PostPosted: Fri Mar 23, 2007 10:09 pm    Post subject: Relaxation of rules? Reply with quote

I must be missing something here; the classes you are talking about are listed in this web site as "BUILD COMPETITIONS"! Shocked The only person who can be given any credit in a BUILD competition is the person who did the building Exclamation
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Bill Noon



Joined: 13 Feb 2007
Posts: 93
Location: Glasgow

PostPosted: Sat Mar 24, 2007 3:10 pm    Post subject: Reply with quote

The problem with this sort of classification is policing it.
Well policing any sort of comp has its probs, but if you have zero entrants theres little point in the comp at all.

When does a boat move up a class?
Why would the boat move anywhere?
Its the builders skill in producing the boat that being judged in that particular class, 'pot hunters' should be spotted by judges on the day with ease surely?

Also why should anyone need to build a new boat each year?
The same applies as at present, if its won already then its not eligible for the comp next year, I thought we were talking about 'encouraging' new entrants onto the tables rather than just 'entries' on to the table...so to speak

The present rules work well and don't need much changing. Many members don't enter contests because they are not interested or don't believe that their models are good enough, even when they are.
If the rules worked well, then more would be entering, perhaps thinking that they were at least in with a chance in some sort of class?

Jeeeeez Jim....I've seen guys just put the boat back in the car when your 'Parats' entered in the S&D Razz But thats a different story!

Lack of interest is endemic across the board in the model boat game, a chat with any members of clubs up & down the country will show that most have members who neither sail, build or otherwise participate much other than to just enjoy the company at the club.

How to deal with that? I have no idea, it is a hobby after all, not national service, am I alone in thinking that anything designed to encourage more life into the model boat scene is to be encouraged?

Sailing yachts, whacking fast electrics across the pond, for me...tug towing, or simply enjoying the progress of a new build are exactly the reasons why we join model boat clubs in the first place, and I would support any and all efforts that encourage life in our clubs. it just seems that we pick up a few 'passengers' along the way these days.
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Norry Mason



Joined: 18 Feb 2007
Posts: 132
Location: Linwood, Paisley...

PostPosted: Sat Mar 24, 2007 9:55 pm    Post subject: Reply with quote

Why not have a section for Scratch Built Boatswhich are built on a Commercially produced GRP Hull...It could be called Semi Scratch Built...
It was said earlier...A modeller could buy a Grp hull from a manufacturer & then go & produce every other part of the boat from scratch...
There is one boat entering the scene this year where the builder has made his own prop shafts, props, kort nozzles, bow thruster,in fact everything except the electrcs & hull have been scratch built...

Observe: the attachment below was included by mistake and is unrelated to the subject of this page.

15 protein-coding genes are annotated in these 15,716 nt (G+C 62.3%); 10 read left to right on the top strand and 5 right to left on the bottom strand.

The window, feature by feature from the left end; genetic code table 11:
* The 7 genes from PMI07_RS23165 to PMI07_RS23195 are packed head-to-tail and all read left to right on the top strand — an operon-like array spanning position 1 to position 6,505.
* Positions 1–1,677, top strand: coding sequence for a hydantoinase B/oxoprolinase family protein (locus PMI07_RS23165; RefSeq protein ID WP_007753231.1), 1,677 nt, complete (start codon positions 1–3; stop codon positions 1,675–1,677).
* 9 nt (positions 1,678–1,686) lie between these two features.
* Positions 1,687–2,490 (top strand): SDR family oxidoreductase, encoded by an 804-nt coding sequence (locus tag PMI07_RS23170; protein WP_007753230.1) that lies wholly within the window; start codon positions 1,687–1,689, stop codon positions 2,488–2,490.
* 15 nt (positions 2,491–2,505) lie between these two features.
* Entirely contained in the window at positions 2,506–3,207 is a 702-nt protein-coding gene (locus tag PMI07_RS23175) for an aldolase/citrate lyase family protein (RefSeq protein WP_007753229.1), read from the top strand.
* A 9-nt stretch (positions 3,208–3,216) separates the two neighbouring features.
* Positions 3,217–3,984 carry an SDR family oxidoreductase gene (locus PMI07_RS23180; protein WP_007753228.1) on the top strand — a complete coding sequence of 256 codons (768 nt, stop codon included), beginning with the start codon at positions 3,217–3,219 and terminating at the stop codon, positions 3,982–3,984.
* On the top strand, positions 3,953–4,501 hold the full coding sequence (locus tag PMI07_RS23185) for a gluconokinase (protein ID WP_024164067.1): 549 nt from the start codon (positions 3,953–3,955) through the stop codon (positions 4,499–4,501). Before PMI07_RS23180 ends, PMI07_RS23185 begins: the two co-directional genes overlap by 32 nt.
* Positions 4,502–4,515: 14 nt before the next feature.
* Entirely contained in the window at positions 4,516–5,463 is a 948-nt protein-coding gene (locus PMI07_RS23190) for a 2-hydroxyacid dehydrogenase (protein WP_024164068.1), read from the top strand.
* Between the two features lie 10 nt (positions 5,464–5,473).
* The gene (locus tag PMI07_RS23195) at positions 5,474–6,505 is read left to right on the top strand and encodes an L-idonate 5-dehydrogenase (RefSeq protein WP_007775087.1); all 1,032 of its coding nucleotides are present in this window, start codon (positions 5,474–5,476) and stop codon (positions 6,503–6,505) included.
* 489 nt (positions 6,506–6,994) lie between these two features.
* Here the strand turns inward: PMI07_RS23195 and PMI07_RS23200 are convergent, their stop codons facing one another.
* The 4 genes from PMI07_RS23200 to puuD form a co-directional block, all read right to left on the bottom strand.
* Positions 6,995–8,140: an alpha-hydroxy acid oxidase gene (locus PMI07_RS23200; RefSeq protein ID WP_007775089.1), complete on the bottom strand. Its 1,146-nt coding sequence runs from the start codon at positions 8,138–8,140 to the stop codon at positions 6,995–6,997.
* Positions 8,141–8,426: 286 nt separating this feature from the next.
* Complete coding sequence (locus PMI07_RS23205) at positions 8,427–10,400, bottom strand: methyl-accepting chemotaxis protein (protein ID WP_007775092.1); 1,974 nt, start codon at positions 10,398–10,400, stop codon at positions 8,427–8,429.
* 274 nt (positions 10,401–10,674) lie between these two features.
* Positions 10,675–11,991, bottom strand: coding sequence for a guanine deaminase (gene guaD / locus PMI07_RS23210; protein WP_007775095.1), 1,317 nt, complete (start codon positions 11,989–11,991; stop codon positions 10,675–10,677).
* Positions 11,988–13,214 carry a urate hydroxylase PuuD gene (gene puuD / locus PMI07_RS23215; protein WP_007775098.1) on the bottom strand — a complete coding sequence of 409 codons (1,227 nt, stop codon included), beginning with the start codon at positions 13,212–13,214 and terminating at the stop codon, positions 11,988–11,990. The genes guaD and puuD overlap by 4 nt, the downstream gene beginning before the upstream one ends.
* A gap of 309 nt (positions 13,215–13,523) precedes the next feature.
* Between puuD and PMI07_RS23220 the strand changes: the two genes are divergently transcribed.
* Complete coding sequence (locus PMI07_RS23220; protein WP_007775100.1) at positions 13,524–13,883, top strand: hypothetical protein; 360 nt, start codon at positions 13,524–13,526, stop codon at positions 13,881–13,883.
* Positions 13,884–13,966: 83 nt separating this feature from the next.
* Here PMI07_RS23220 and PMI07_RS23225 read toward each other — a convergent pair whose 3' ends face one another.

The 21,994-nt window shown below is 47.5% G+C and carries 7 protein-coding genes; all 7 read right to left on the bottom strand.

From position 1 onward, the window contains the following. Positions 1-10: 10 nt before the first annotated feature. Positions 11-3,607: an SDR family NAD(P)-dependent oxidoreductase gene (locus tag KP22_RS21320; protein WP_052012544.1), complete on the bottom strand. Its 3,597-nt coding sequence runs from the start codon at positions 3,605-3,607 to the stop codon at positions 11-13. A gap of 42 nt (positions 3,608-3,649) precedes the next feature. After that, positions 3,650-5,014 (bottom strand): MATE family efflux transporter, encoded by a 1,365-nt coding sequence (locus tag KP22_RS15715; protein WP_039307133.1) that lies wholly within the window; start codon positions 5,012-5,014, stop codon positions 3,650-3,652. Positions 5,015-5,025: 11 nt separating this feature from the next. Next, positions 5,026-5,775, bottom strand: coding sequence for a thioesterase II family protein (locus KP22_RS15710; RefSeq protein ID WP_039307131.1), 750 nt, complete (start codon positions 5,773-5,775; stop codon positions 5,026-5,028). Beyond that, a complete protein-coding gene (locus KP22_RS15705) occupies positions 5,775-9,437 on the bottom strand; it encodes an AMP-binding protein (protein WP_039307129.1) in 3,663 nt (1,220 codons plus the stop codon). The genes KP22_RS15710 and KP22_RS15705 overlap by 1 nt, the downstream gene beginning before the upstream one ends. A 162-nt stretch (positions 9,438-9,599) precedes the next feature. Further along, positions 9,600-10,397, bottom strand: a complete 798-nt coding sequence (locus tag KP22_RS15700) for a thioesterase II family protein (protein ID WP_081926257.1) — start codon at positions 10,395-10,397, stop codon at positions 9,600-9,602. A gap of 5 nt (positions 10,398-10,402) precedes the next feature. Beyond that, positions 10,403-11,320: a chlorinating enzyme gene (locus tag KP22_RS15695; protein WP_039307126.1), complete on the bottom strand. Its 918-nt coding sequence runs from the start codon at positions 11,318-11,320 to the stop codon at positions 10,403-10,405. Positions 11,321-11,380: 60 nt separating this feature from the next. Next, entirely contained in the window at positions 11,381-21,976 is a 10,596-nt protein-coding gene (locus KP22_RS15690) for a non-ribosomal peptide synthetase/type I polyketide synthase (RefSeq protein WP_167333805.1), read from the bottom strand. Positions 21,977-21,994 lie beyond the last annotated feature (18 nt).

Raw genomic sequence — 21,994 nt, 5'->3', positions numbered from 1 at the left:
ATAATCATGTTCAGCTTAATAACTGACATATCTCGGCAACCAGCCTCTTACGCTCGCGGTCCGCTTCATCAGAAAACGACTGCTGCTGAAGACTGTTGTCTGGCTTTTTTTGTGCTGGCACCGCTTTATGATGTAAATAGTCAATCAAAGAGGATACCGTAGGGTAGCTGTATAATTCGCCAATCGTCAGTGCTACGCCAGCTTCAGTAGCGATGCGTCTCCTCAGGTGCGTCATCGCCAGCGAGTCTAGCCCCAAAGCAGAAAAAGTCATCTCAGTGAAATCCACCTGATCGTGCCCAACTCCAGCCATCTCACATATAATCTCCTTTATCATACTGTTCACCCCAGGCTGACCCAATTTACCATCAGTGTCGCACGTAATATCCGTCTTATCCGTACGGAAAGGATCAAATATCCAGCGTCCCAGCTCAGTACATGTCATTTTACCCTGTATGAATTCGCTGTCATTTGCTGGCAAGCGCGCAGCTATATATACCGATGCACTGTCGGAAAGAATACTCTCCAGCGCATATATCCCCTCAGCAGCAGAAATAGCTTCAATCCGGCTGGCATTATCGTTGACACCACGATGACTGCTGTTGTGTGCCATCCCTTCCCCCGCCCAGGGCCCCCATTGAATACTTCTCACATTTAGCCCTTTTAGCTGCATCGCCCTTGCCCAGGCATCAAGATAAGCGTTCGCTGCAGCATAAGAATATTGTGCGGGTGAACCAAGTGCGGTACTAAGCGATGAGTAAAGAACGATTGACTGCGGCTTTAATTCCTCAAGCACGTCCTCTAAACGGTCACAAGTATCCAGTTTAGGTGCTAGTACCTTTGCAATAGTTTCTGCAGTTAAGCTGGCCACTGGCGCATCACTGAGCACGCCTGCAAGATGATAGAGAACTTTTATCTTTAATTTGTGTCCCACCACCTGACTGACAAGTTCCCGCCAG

Now there is a build worth rewarding the builder for his efforts...

...Regards...Norry...
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Eddy Matthews
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Joined: 13 Feb 2007
Posts: 149
Location: Pickering, North Yorkshire

PostPosted: Sat Mar 24, 2007 11:04 pm    Post subject: Reply with quote

I think you've all unwittingly hit on the major problem - At least as far as I'm concerned. Far too many rules and regulations!

If someone builds a superb model using a commercially produced hull is it scratch built? If someone uses commercially available fittings, is it scratch built? Where do you draw the line? If someone uses a commercial hull or fittings (or whatever else), what category does it go into? It's not semi scale, and it's not a kit..... So what is it?

I'm afraid thats the main reason I won't enter any of my models into these competitions.... Too many damned rules! And don't even get me started on the rivet counters out there!!

I have no idea what the solution is, but I think it's something that needs serious consideration - We need simplification, NOT more complications!

I've ducked now waiting for the flak that will inevetably (sp?) come! But seriously, think about it please....
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Liz G



Joined: 25 Feb 2007
Posts: 14
Location: Glasgow

PostPosted: Sun Apr 29, 2007 9:55 pm    Post subject: Reply with quote

It's been a while since I've been on and I have just read a suggestion from Norry that Scratch built boats built on a commercial hull could enter a class called Semi Scratch Built. Oops the class already exists, some clubs call it Semi Kit others Semi Scratch built and the general rules are that it is a commercial hull and you build from the deck up and any commercial fittings bought to fit out the superstructure and deck should be detailed on the entry form.
Could I suggest that members of the forum and guests please read the general competition rules and classes of competitions before hand.

Liz. Rolling Eyes